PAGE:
07
April
2005
|
07:29 PM
America/Los_Angeles

PSP-Pod? Could Sony's latest mobile gaming system beat out Apple's forthcoming multimedia "mPod"?

. . .communities of users are hacking into the PSP and creating a platform device


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The big question about our story on Apple's "mPod" (our pet name for it) is, what exactly would it be capable of? In his analysis, Tom argues that just as they did with music, Apple could convince Hollywood studios and production companies to entrust Apple's DRM with their precious content -- an enormous coup for Steve Jobs.


The Broadcom Alphamosaic chip that Apple has ordered is capable of video, wireless and 3D gaming. Which makes it seem an awful lot like the Sony PSP. So folks at Apple might well be looking at what's happening with the PSP these days.


The PSP contains a movie player, game system, music player, a JPG image viewer -- and most importantly, a Wifi receiver. Hmm, Wifi and video on the same device? Can you say BitTorrent? Sites like PSPCrazy, PSP 411, and 8Bit Joystick have dozens of links to tutorials on hacking the PSP.

Check out How to get iTunes DRM-protected music onto the PSP, How to read RSS on the PSP, and How to convert video for PSP viewing.


Dave Weinberger wonders how long until Sony tries to shut down this outpouring of creativity. Well, they might be unpleased to realize that Sony films are being pirated onto their very own device, but it's hard to see how one shoves the cat back in the bag.


I was particularly fascinated with the

tutorial on PSPcasting
, where I learned about ANT, a video enclosure RSS reader for Mac.


When you think about podcasting, you realize that this is a totally unexpected side effect of trends not in Apple's control. The iPod became a hardware platform for network application -- without itself being a networked device. Imagine the possibilities of a networked, video-playing iPod directly running ANT. What hackers are doing right now, with difficulty, on PSP, Apple could make available to the masses.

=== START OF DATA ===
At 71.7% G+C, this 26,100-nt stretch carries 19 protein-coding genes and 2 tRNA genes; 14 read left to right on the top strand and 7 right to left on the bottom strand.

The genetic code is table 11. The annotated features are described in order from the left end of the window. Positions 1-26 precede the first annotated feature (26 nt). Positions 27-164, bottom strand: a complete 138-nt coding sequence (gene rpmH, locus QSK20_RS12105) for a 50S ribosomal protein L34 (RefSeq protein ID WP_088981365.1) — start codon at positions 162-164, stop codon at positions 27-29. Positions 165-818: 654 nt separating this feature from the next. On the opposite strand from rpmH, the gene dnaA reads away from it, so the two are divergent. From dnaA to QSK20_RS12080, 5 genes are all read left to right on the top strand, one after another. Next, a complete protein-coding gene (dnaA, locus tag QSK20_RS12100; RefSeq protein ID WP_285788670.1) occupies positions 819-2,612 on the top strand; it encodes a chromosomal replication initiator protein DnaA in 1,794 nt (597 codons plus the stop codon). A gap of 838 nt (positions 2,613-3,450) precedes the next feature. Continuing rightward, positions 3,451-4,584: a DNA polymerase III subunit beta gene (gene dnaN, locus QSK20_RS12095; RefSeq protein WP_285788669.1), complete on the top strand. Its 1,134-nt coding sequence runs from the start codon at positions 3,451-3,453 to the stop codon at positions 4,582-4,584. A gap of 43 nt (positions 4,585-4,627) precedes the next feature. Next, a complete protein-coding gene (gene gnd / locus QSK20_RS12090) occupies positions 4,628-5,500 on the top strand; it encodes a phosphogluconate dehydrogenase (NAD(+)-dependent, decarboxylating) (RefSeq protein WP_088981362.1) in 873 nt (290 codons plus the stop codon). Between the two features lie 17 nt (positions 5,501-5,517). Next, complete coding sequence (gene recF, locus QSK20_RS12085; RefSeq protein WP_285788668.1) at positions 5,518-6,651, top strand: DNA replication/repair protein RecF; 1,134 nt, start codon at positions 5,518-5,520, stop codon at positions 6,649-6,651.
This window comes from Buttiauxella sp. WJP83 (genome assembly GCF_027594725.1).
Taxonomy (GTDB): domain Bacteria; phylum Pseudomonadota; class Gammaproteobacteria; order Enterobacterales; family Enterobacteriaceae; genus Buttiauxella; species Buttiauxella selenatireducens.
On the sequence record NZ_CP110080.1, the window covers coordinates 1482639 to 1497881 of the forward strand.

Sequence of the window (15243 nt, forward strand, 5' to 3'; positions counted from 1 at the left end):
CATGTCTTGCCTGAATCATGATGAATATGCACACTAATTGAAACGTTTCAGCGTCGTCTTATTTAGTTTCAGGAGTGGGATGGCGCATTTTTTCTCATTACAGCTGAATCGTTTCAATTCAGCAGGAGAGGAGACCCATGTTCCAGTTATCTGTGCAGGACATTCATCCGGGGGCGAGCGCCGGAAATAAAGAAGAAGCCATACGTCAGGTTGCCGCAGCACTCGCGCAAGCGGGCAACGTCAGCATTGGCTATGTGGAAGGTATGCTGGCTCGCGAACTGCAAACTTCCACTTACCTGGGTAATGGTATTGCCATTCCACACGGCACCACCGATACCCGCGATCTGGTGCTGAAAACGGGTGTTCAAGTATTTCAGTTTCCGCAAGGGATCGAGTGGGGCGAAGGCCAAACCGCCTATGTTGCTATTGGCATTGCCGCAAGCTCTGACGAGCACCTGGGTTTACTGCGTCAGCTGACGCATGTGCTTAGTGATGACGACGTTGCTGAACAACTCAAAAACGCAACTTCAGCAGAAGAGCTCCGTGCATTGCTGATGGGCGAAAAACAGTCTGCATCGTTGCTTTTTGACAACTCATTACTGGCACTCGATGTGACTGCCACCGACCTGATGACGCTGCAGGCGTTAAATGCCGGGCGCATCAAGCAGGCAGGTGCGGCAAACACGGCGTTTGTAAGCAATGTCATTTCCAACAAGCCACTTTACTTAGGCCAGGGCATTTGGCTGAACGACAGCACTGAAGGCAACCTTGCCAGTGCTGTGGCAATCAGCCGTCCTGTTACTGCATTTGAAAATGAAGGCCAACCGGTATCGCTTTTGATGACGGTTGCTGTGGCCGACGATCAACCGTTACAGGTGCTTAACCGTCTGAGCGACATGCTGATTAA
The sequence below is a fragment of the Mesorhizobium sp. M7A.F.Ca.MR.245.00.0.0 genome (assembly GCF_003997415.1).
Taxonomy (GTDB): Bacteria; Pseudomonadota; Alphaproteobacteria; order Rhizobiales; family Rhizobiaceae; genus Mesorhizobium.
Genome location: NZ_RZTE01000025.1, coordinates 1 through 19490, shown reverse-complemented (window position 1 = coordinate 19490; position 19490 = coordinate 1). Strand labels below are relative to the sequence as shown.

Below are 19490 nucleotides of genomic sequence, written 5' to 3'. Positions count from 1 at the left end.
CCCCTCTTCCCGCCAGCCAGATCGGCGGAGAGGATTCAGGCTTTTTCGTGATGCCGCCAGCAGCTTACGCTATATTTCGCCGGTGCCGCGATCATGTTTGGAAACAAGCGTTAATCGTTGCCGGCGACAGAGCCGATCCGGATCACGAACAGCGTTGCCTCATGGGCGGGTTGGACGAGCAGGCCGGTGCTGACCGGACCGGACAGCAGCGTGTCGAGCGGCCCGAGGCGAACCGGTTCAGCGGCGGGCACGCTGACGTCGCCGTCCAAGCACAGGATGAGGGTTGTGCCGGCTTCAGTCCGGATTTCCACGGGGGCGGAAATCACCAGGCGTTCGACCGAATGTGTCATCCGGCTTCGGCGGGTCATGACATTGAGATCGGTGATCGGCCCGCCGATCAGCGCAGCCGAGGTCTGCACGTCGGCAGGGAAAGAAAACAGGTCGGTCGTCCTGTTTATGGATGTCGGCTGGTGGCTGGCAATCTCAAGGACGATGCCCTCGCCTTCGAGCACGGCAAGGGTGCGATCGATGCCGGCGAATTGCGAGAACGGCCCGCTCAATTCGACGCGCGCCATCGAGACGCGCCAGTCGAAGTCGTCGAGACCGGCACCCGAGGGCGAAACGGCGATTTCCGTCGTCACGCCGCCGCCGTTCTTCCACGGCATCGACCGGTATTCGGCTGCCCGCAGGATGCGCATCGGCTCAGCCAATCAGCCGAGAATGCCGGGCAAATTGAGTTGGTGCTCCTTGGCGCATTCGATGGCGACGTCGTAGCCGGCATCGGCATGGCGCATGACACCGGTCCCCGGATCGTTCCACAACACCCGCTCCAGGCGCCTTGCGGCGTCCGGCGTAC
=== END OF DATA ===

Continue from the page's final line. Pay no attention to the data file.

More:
Imagine further a development platform for the mPod. As Jake from 8Bit Joystick says:


It would be slick if Sony would allow other developers to make mini applications or plugins for the PSP via a Firmware update and a SDK. I am sure that there are plenty of software hackers that would love to put together an RSS reader, and web browser for the PSP.


To do so would not, I think, run in opposition to their coalitions with Hollywood. I still don't think that a 3.5in screen is a great way to watch feature films (although I'm impressed with the fact that the PSP screen perfectly fits the letterbox format). But consider MTV's announcement of a Web-based channel for videos and interviews. That is the perfect content for PSP/mPod.


It would be in perfect step with the "rip, mix, burn" philosophy that the Macintosh line is built on. In his ETech keynote, Larry Lessig talked about "kids writing in video," meaning the digital manipulation of media content for self-expression. Portable networked media devices are the perfect platform for that expression.


The major meme of the recent ETech conference was "remix," and Rael Dornfest pointed out that hacking is quickly moving down the food chain to average (young) consumers.


More than ever, if manufacturers do not provide the tools for self-expression, which includes sharing, the hackers will step in.


Foremski's Take: Richard has highlighted a potentially tremendous competitive advantage for Sony, should it want to take it. Our advice to Sony is leave the PSP hackers alone, let them use the device in any way they want. By the time the mPod comes out, (probably early 2006) there will be a large number of "open source" hacks and the Sony PSP community could have an unassailable momentum.


It used to be that Apple was the upstart, the iconoclast, but that image has changed a lot in recent years as the company has sought to make it very difficult to copy and "remix" protected digital content. Clearly, this has been done to assure the recording industry that Apple offers a secure DRM platform. And this will have to be the same philosophy applied to the mPod, making it far less hackable, to show Hollywood that their content will be safe.


Also, Sony has games, Apple doesn't. Microsoft has games....ah, maybe mPod could be Microsoft Pod? Microsoft won't get any DRM business because it can't safeguard its operating systems, let alone a DRM, so an alliance with Apple might make sense.


And doesn't the new Xbox use an IBM Power microprocessor? Apple Macs are Power based, and IBM has embedded Power chips available...it all starts getting very interesting.